Q&A; with Maryland men's basketball coach Mark Turgeon

Mark Turgeon’s first full recruiting class at Maryland got under way three days after he was introduced as the Terps’ basketball coach with the commitment of Fredericksburg (Va.) Christian guard Seth Allen, and it didn’t end until late April when Baltimore native Sam Cassell Jr. offered his pledge.

In between landing Allen and Cassell, Turgeon and his staff secured commitments from a trio of four-star prospects in center Shaquille Cleare (The Village School, Houston), small forward Jake Layman (King Philip High, Wrentham, Mass.) and power forward Charles Mitchell (Wheeler High, Marietta, Ga.). The five-man group is considered a top-15 class nationally by most recruiting websites.

Turgeon also spent his first full year on the job monitoring the transfer wire. That paid off with commitments from Michigan forward Evan Smotrycz (who will sit out this year) and Albany guard Logan Aronhalt, who has graduated and will be eligible to play immediately for the Terps.

Turgeon spoke to The Sun this week about Maryland’s incoming freshmen, transfers, recruiting for 2013 and beyond, replacing Terrell Stoglin, expectations for this season and more.

Recruiting this 2012 class started for you almost immediately after you got the job with Seth Allen’s commitment. Obviously he was a guy you were familiar with at Texas A&M.; Why was he the first guy, and what do you expect from him?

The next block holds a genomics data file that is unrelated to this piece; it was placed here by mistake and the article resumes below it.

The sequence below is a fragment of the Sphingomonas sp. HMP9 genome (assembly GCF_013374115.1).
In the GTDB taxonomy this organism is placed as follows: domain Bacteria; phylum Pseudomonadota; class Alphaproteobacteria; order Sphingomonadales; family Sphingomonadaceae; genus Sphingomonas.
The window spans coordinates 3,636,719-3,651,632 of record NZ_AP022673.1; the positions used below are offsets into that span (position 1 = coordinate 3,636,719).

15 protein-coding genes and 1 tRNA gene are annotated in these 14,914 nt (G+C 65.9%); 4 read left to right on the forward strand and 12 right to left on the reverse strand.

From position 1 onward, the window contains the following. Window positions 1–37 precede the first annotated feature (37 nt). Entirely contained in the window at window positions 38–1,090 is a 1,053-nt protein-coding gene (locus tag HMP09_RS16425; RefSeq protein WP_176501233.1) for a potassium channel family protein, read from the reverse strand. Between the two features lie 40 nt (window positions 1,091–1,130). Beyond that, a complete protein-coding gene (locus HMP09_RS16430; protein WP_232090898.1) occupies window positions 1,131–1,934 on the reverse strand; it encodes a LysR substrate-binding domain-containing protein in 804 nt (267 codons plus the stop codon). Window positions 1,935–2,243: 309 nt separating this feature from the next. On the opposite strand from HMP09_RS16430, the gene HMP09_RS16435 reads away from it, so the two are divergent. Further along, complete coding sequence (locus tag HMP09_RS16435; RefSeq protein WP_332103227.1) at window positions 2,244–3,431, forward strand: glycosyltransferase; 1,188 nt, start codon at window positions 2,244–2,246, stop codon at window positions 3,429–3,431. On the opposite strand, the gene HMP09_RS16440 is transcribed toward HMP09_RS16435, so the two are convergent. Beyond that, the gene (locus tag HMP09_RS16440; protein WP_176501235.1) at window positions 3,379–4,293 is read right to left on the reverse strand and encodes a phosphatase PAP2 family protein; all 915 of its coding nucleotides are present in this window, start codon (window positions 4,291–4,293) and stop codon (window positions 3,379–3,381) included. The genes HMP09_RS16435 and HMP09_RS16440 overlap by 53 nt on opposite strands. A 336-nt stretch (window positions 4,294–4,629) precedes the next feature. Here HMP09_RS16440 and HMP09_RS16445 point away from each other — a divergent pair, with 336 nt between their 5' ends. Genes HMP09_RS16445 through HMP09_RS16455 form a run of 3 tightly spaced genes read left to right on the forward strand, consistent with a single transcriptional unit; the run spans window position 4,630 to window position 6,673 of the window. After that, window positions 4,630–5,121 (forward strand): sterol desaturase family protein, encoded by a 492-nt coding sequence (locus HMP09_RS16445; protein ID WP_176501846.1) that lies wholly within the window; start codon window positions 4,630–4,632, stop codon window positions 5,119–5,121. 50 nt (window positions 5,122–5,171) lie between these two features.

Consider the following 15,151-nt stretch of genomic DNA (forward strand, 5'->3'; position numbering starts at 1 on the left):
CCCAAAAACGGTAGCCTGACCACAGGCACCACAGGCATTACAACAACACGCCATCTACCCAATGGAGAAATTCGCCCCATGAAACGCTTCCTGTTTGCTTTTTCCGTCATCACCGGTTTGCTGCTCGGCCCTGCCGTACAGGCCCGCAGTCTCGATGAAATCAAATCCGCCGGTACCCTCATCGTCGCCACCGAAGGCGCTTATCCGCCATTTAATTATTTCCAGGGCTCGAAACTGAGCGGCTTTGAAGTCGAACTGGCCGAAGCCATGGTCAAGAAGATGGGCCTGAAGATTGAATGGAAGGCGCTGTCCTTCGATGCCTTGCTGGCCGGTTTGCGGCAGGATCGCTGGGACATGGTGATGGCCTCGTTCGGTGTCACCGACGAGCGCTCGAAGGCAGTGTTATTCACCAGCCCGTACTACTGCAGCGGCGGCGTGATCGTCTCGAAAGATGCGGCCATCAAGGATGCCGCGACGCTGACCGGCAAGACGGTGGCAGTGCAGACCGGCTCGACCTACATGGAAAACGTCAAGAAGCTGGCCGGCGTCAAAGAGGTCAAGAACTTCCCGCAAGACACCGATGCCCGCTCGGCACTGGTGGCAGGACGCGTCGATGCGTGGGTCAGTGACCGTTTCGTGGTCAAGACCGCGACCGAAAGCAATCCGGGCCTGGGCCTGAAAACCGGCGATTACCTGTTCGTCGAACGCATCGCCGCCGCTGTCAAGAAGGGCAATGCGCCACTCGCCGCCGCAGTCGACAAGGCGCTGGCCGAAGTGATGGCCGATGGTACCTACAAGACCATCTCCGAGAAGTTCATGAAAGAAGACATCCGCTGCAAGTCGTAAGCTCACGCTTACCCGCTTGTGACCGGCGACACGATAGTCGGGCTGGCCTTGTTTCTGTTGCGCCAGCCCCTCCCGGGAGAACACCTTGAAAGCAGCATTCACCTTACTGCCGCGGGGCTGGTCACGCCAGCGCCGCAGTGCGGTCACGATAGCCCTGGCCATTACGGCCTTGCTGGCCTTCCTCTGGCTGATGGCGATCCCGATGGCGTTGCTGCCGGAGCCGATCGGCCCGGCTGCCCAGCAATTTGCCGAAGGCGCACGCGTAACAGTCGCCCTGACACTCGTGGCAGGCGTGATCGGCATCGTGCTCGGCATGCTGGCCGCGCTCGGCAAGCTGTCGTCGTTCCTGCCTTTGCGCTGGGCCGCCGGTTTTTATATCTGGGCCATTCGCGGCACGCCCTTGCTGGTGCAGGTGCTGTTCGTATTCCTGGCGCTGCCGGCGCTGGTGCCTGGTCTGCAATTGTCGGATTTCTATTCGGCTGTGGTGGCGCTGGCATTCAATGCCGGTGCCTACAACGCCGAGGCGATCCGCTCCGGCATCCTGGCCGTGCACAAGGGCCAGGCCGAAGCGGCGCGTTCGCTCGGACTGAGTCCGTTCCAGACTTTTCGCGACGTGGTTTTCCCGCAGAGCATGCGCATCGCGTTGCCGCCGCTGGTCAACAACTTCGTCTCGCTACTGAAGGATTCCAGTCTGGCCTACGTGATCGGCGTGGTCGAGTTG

Well, he was the first guy because he was the first guy to say yes. He’s a guy that was really interested in us at A&M;, but it was just too far away. I thought he could play, but a lot of people were missing him. What do we expect from him this year? We need him to play and he needs to help us. We’re short on guards, but we’re running with some good ones, and we expect them all to play. Seth wants to play point guard. He can play both. He’s definitely a combo guard. He can score. We need to teach him to be more of a point guard. He’s a natural scorer, and he’s a better defender than I thought. He was well coached in high school. He had a really good summer for us. He’s young – he’s going to be 17 when he starts college. He won’t turn 18 until October. It’s a process for him, but he had a great summer and we expect him to help us.

Shaquille Cleare was next on the list, and he’s a guy, again, that you were recruiting at A&M;, and Maryland was involved with under Gary Williams. How did that recruitment take shape once you got here, and what kind of role do you envision for him this year? 

Shaq’s a kid that I fell in love with as a person when I was at A&M.; He spent a lot of time with us there. He’s had a great summer. He’s just a great kid, great work ethic, great habits. He does what you ask. He had a great summer on and off the floor. He’s actually better than I thought. He’s a good player – better than what I anticipated when he got here. He’s just trying to learn to play the game at a little bit higher level. We expect Shaq to help us a lot. One thing about Shaq is that he likes to hit – like hit people in a physical way, and not just hitting, but contact-wise on the court. He gives us a physical presence that we really didn’t have at all last year. It’s nice to have. He’s just a big, strong kid who is improving daily as a basketball player.

Your staff was in early on Jake Layman. Did you ever expect him to be at the level where he’s representing his country on the U-18 team?  And how much of a factor will he be from Day 1?